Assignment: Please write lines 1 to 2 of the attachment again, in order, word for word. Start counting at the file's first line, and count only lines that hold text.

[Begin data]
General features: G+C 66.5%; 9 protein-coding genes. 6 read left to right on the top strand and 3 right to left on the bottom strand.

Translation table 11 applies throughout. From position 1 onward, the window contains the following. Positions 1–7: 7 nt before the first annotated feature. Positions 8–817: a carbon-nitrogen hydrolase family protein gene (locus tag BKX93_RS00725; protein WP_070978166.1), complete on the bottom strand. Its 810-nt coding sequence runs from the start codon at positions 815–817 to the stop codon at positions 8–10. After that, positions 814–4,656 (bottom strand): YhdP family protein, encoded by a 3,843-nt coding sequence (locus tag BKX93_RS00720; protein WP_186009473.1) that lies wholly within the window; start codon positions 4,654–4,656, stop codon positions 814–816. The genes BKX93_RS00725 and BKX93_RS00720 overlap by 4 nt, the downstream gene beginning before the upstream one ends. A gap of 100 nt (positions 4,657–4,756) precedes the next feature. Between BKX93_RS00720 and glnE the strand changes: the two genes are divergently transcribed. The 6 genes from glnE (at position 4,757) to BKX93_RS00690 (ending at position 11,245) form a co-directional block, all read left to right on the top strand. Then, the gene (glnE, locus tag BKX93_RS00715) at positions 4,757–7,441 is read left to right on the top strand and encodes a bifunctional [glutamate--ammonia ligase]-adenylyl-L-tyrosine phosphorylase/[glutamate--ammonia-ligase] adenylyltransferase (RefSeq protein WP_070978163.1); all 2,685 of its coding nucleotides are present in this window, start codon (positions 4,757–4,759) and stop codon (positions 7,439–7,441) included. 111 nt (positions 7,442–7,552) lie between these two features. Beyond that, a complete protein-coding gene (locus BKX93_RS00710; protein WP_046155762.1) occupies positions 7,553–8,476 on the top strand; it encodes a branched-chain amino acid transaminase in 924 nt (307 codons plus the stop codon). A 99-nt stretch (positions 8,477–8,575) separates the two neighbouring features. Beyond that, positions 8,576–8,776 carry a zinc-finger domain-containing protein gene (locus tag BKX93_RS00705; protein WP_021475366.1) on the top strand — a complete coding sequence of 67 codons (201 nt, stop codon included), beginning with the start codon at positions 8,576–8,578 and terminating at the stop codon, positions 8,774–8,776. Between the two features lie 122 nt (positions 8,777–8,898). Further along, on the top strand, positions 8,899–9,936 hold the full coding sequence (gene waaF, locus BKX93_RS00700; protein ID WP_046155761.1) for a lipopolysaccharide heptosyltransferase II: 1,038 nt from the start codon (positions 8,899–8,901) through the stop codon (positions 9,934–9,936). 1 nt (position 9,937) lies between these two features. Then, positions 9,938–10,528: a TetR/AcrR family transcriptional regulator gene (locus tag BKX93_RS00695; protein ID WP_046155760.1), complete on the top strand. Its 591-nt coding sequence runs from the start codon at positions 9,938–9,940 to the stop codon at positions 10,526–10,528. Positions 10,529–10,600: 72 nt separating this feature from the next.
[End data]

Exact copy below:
General features: G+C 66.5%; 9 protein-coding genes. 6 read left to right on the top strand and 3 right to left on the bottom strand.

Translation table 11 applies throughout. From position 1 onward, the window contains the following. Positions 1–7: 7 nt before the first annotated feature. Positions 8–817: a carbon-nitrogen hydrolase family protein gene (locus tag BKX93_RS00725; protein WP_070978166.1), complete on the bottom strand. Its 810-nt coding sequence runs from the start codon at positions 815–817 to the stop codon at positions 8–10. After that, positions 814–4,656 (bottom strand): YhdP family protein, encoded by a 3,843-nt coding sequence (locus tag BKX93_RS00720; protein WP_186009473.1) that lies wholly within the window; start codon positions 4,654–4,656, stop codon positions 814–816. The genes BKX93_RS00725 and BKX93_RS00720 overlap by 4 nt, the downstream gene beginning before the upstream one ends. A gap of 100 nt (positions 4,657–4,756) precedes the next feature. Between BKX93_RS00720 and glnE the strand changes: the two genes are divergently transcribed. The 6 genes from glnE (at position 4,757) to BKX93_RS00690 (ending at position 11,245) form a co-directional block, all read left to right on the top strand. Then, the gene (glnE, locus tag BKX93_RS00715) at positions 4,757–7,441 is read left to right on the top strand and encodes a bifunctional [glutamate--ammonia ligase]-adenylyl-L-tyrosine phosphorylase/[glutamate--ammonia-ligase] adenylyltransferase (RefSeq protein WP_070978163.1); all 2,685 of its coding nucleotides are present in this window, start codon (positions 4,757–4,759) and stop codon (positions 7,439–7,441) included. 111 nt (positions 7,442–7,552) lie between these two features. Beyond that, a complete protein-coding gene (locus BKX93_RS00710; protein WP_046155762.1) occupies positions 7,553–8,476 on the top strand; it encodes a branched-chain amino acid transaminase in 924 nt (307 codons plus the stop codon). A 99-nt stretch (positions 8,477–8,575) separates the two neighbouring features. Beyond that, positions 8,576–8,776 carry a zinc-finger domain-containing protein gene (locus tag BKX93_RS00705; protein WP_021475366.1) on the top strand — a complete coding sequence of 67 codons (201 nt, stop codon included), beginning with the start codon at positions 8,576–8,578 and terminating at the stop codon, positions 8,774–8,776. Between the two features lie 122 nt (positions 8,777–8,898). Further along, on the top strand, positions 8,899–9,936 hold the full coding sequence (gene waaF, locus BKX93_RS00700; protein ID WP_046155761.1) for a lipopolysaccharide heptosyltransferase II: 1,038 nt from the start codon (positions 8,899–8,901) through the stop codon (positions 9,934–9,936). 1 nt (position 9,937) lies between these two features. Then, positions 9,938–10,528: a TetR/AcrR family transcriptional regulator gene (locus tag BKX93_RS00695; protein ID WP_046155760.1), complete on the top strand. Its 591-nt coding sequence runs from the start codon at positions 9,938–9,940 to the stop codon at positions 10,526–10,528. Positions 10,529–10,600: 72 nt separating this feature from the next.